Franks Doesn't Plan "Fixes" to Pipeline Safety Act
Rep. Robert Franks (R-NJ) told natural gas executives yesterday
the Pipeline Safety Act of 1995, which is up for reauthorization in
Congress this year, has been a success story so far and that he
doesn't think it should be changed.
"That was truly landmark legislation. And let me give you a
piece of good news - I ain't out to fix something that ain't broke.
I believe in that bill...I believe that the approach embodied in
that legislation, while at the time revolutionary, in my judgment
has proven itself in terms of being able to contribute to the
public's safety and welfare," he said during a Natural Gas
Roundtable luncheon in Washington D.C.
Franks has been a big supporter of pipeline safety since March
1994 when Edison, NJ, which is part of his district, was rocked by
a major pipeline explosion. "That brought the issue of pipeline
safety home to me as no other event candidly could have."
Prior to the 1995 law, reauthorization efforts "were driven by
successive reactions to pipeline accidents. We would look at an
accident or a number of accidents and try to devise a
one-size-fits-fall approach" to deal with them, said Franks, who as
chairman of the House Transportation and Infrastructure
Subcommittee has shared oversight over pipeline safety
In short, Congress then believed that "more and more regulation"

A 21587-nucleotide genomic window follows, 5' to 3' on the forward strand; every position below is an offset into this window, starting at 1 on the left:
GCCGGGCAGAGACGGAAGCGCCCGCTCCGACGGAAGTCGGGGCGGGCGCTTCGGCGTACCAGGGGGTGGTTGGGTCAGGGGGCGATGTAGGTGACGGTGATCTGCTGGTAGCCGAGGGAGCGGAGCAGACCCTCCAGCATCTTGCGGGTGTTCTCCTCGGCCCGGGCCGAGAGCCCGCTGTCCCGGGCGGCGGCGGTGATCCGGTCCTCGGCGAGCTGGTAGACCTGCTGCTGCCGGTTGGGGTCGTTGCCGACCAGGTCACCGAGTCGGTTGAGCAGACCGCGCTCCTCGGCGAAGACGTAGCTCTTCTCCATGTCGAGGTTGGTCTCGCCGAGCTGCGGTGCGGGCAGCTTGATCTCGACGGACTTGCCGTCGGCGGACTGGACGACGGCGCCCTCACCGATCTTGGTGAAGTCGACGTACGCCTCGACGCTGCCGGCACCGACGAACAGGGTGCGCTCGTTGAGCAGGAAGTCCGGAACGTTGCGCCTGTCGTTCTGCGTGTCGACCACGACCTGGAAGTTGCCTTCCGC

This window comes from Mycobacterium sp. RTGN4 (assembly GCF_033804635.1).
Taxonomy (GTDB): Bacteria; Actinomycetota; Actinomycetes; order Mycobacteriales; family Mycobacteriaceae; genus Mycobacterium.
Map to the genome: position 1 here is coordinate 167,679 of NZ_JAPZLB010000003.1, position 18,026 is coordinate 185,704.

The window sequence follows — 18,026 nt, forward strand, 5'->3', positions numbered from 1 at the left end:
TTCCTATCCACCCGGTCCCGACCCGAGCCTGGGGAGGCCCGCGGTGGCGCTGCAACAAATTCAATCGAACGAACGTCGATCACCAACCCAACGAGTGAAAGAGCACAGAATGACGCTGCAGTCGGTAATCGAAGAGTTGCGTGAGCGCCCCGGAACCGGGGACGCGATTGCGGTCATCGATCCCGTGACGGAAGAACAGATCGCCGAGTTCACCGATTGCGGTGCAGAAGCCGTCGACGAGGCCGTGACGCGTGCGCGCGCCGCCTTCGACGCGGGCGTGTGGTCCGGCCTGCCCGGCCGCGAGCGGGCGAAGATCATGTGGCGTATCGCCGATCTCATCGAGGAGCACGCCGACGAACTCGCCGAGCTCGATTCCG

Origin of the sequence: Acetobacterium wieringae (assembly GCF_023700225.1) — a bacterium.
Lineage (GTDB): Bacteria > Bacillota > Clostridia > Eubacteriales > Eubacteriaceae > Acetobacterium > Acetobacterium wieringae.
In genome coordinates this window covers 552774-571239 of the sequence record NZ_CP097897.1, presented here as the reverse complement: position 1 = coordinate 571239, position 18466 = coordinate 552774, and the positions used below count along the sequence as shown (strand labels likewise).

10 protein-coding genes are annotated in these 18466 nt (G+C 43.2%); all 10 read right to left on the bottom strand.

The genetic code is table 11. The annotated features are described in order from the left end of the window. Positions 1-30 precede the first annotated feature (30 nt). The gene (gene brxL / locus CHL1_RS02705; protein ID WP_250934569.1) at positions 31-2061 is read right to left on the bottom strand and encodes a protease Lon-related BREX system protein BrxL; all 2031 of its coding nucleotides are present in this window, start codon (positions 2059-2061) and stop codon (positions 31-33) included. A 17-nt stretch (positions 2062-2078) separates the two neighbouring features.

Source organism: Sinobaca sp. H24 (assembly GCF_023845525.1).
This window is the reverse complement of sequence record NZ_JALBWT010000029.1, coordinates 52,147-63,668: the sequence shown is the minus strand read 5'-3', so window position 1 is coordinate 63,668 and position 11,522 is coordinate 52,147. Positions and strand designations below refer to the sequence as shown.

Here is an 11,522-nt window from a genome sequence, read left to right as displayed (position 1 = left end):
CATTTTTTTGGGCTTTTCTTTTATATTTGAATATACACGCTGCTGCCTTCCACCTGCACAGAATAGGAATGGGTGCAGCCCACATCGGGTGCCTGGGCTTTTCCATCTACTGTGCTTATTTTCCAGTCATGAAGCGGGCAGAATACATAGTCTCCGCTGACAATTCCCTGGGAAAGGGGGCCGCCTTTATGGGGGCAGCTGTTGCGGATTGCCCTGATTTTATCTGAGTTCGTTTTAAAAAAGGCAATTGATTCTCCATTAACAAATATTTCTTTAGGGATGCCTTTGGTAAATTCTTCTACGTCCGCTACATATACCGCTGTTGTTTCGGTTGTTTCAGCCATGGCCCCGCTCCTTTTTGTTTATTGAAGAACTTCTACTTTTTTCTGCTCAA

was the best way to reduce the chances of pipeline accidents. But
in taking this course of action, it was "missing some of the most
important dangers," he said.
"We weren't analyzing the level of the risk, and we weren't
applying our resources to diminish the most important risks." But
Franks noted all of that changed when the 104th Congress moved away
from the one-size-fits-all mentality and established a model
requiring an analysis of the risk-reduction benefits and associated
costs of proposed regulations. Under the model, which was used in
the pipeline safety bill, proposed regulations that had too many
costs in relation to benefits didn't qualify to become law.
The 1995 pipeline safety law will expire in September 2000.
Franks noted his subcommittee will hold hearings later this year on
the issue. He urged the gas industry to tell subcommittee members
"what you think has worked, what hasn't [and] what might need
fine-turning." A key issue, he said, will be the term of the
reauthorization. "Whether it will be a two-year or four-year
reauthorization has yet to be determined."
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